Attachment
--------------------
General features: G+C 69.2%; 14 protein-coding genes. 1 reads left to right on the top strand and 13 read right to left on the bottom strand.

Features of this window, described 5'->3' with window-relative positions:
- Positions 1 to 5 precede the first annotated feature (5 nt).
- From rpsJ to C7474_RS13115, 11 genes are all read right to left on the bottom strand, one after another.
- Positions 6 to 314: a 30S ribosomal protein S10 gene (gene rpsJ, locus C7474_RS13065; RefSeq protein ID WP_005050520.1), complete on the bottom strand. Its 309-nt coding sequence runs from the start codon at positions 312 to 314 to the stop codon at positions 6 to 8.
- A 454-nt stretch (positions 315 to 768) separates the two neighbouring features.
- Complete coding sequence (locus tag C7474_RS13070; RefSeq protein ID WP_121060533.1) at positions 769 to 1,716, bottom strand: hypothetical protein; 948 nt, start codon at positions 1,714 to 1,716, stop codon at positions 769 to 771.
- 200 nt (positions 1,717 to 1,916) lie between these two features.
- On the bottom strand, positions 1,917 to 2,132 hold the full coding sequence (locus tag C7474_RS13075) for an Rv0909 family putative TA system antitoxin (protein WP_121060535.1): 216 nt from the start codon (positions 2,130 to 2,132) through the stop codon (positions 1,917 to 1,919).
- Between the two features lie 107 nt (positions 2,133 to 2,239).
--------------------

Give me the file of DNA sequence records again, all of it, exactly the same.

General features: G+C 69.2%; 14 protein-coding genes. 1 reads left to right on the top strand and 13 read right to left on the bottom strand.

Features of this window, described 5'->3' with window-relative positions:
- Positions 1 to 5 precede the first annotated feature (5 nt).
- From rpsJ to C7474_RS13115, 11 genes are all read right to left on the bottom strand, one after another.
- Positions 6 to 314: a 30S ribosomal protein S10 gene (gene rpsJ, locus C7474_RS13065; RefSeq protein ID WP_005050520.1), complete on the bottom strand. Its 309-nt coding sequence runs from the start codon at positions 312 to 314 to the stop codon at positions 6 to 8.
- A 454-nt stretch (positions 315 to 768) separates the two neighbouring features.
- Complete coding sequence (locus tag C7474_RS13070; RefSeq protein ID WP_121060533.1) at positions 769 to 1,716, bottom strand: hypothetical protein; 948 nt, start codon at positions 1,714 to 1,716, stop codon at positions 769 to 771.
- 200 nt (positions 1,717 to 1,916) lie between these two features.
- On the bottom strand, positions 1,917 to 2,132 hold the full coding sequence (locus tag C7474_RS13075) for an Rv0909 family putative TA system antitoxin (protein WP_121060535.1): 216 nt from the start codon (positions 2,130 to 2,132) through the stop codon (positions 1,917 to 1,919).
- Between the two features lie 107 nt (positions 2,133 to 2,239).